Saturday, January 25, 2014

Bacteria, Diffusion, and Kombucha...

Note: This program first aired January 25, 2014.

One thing you should know about me, if you ever happen to be in my kitchen, is that I love fermented foods. I love making them and I love eating them. My refrigerator is packed with jars of kim chee, pickled cucumbers and turnip, fermented salsa verde and hot sauce. I use naturally occurring bacteria to do my culinary bidding. The bacteria make the food more digestible and tasty and preserve it long into the winter. The bacteria in all of my ferments are, if everything goes well, invisible. I see and taste their effects and by products, but never the bacteria themselves. In the past year I’ve embarked on another fermentation adventure; I’ve started making kombucha. Kombucha a fermented beverage made from sweet tea. Its very different from the other ferments I make in that the bacterial culture is present in a very visual way. Kombucha is fermented using a symbiotic culture of bacteria and yeast (called a SCOBY), and it makes a bit thick rubbery mat that floats on top of the tea in your fermentation container. The sight of it doesn’t bother me at all, but some other people in my family can’t stand the sight of it, and will never drink kombucha because it comes from such a weird looking gelatinous mass.

The culture forms a large mass because one of the bacteria involved makes cellulose, otherwise it is likely that we might not see much evidence of these bacteria and yeasts, which is how some of us like it. If individual bacteria could get big enough for us to see, they might look just like the SCOBY, gelatinous, slimy, and nondescript, putty colored. But individual bacteria can’t get that big, and there is a good and simple physical reason why. It has to do with the ratio between surface area and volume, and the process of simple diffusion.

Diffusion is the phenomenon of particles moving from an area of high concentration to an area of low concentration. It is, for individual bacteria, a passive process, it requires no additional energy to make it occur. Following the laws of the universe, as long as nothing impedes it, diffusion will happen all on its own. We talk about it in terms of bacteria because it is how bacteria get their nutrition and get rid of their waste. Nutrients diffuse across the cell membrane into the bacteria, because they are more concentrated outside than they are inside the cell. Waste products move in the opposite direction for the same reason. The rate at which things diffuse is determined by several factors, including the concentration gradient and the mixing rate. The biggest factor though is surface area. The more surface area, the more surface there is for nutrients to pass through. That is a good thing. BUT, the more surface area, the more volume. In fact, the volume increases much faster than the surface area does. At a certain point, there isn’t enough surface area to have enough diffusion to support all the biological activity that is needed to make that much volume survive. Nutrients can’t diffuse in fast enough throughout the bacterial cell. Waste can’t get out fast enough. This is why individual bacterial cells are limited in size. Simple diffusion can not support the metabolic needs of the cell once it gets too large.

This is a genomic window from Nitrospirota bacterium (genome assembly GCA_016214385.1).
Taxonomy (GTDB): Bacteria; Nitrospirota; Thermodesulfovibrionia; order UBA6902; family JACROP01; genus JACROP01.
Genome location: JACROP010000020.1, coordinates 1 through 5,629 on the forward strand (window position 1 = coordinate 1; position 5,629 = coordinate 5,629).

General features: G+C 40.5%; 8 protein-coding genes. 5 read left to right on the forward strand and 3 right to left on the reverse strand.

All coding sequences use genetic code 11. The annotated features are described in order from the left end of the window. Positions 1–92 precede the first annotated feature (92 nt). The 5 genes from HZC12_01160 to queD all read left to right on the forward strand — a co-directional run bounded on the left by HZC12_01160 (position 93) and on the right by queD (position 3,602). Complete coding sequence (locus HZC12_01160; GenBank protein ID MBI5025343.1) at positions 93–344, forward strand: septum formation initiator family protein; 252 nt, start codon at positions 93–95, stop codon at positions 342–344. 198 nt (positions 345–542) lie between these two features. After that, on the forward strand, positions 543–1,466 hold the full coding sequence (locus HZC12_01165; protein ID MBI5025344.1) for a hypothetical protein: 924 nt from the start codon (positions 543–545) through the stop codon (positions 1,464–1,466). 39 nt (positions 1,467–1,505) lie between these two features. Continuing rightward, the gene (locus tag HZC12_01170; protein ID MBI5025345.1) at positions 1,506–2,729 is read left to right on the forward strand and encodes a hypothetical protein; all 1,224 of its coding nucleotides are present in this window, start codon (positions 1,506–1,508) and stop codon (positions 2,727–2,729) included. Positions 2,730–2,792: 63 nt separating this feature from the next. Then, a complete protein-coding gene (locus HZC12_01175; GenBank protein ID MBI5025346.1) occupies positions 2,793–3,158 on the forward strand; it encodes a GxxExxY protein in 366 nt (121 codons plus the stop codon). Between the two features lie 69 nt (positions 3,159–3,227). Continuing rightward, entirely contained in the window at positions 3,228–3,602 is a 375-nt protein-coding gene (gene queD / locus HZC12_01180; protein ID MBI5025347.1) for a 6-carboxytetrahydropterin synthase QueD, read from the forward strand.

These are organisms that have been engineered by evolution to make natural processes further their very existences. Life is the antithesis of entropy, the physical process of increasing chaos that occurs in the absence of the input of energy. Life is matter organized and perpetuated, but in the case of these very small organisms, they are using a bit of physics to further their biological prerogative. Relying entirely on diffusion has created physical limits that the bacteria must live within, but for them the trade off has been worth it. They have been alive on Earth longer than anything else by billions of years, and there are more of them than anything else living.

In thinking about this, I’ve realized this is the same way I’ve come to feel about winter, or summer, or rain. I can fight the cold, or the heat, or the damp, or I can accept it, and even incorporate it into the yearly cycle of my life. Yes, the cold of winter creates a limitation in my life, my ability to lounge about in a sun dress and flip flops, but these natural phenomena serve the natural parts of me in some way. The cold slows me down and draws me in, the heat opens and relaxes me, the damp hydrates me, all things I need at one time or another. It’s a lesson from the invisibles of this world, let nature work for you. And take full advantage of the potential of anything that is going to happen anyway. Things are complicated enough as it is.


The issues of diffusion and bacteria are very nicely summarized at this referenced blog: